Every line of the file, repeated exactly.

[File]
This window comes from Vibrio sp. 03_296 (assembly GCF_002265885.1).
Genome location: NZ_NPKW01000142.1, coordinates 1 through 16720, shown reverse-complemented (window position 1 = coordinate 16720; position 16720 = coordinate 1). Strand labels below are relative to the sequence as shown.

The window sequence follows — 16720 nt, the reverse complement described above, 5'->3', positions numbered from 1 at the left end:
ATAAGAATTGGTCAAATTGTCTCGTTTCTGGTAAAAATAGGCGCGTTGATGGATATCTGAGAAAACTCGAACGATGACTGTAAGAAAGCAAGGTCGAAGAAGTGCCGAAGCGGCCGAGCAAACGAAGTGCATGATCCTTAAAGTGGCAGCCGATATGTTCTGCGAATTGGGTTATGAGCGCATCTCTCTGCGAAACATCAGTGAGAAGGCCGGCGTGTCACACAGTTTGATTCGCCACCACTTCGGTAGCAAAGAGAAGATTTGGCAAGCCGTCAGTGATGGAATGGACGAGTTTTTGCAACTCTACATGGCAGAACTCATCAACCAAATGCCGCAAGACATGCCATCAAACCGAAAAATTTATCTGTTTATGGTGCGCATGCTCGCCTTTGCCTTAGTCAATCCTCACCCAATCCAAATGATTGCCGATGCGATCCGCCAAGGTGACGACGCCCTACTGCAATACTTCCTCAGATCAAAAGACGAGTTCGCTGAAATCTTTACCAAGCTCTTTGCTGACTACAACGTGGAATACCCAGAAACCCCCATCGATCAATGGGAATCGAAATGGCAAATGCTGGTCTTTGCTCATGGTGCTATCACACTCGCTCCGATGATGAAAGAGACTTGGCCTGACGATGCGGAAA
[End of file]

This window comes from Vibrio sp. 03_296 (assembly GCF_002265885.1).
Genome location: NZ_NPKW01000142.1, coordinates 1 through 16720, shown reverse-complemented (window position 1 = coordinate 16720; position 16720 = coordinate 1). Strand labels below are relative to the sequence as shown.

The window sequence follows — 16720 nt, the reverse complement described above, 5'->3', positions numbered from 1 at the left end:
ATAAGAATTGGTCAAATTGTCTCGTTTCTGGTAAAAATAGGCGCGTTGATGGATATCTGAGAAAACTCGAACGATGACTGTAAGAAAGCAAGGTCGAAGAAGTGCCGAAGCGGCCGAGCAAACGAAGTGCATGATCCTTAAAGTGGCAGCCGATATGTTCTGCGAATTGGGTTATGAGCGCATCTCTCTGCGAAACATCAGTGAGAAGGCCGGCGTGTCACACAGTTTGATTCGCCACCACTTCGGTAGCAAAGAGAAGATTTGGCAAGCCGTCAGTGATGGAATGGACGAGTTTTTGCAACTCTACATGGCAGAACTCATCAACCAAATGCCGCAAGACATGCCATCAAACCGAAAAATTTATCTGTTTATGGTGCGCATGCTCGCCTTTGCCTTAGTCAATCCTCACCCAATCCAAATGATTGCCGATGCGATCCGCCAAGGTGACGACGCCCTACTGCAATACTTCCTCAGATCAAAAGACGAGTTCGCTGAAATCTTTACCAAGCTCTTTGCTGACTACAACGTGGAATACCCAGAAACCCCCATCGATCAATGGGAATCGAAATGGCAAATGCTGGTCTTTGCTCATGGTGCTATCACACTCGCTCCGATGATGAAAGAGACTTGGCCTGACGATGCGGAAA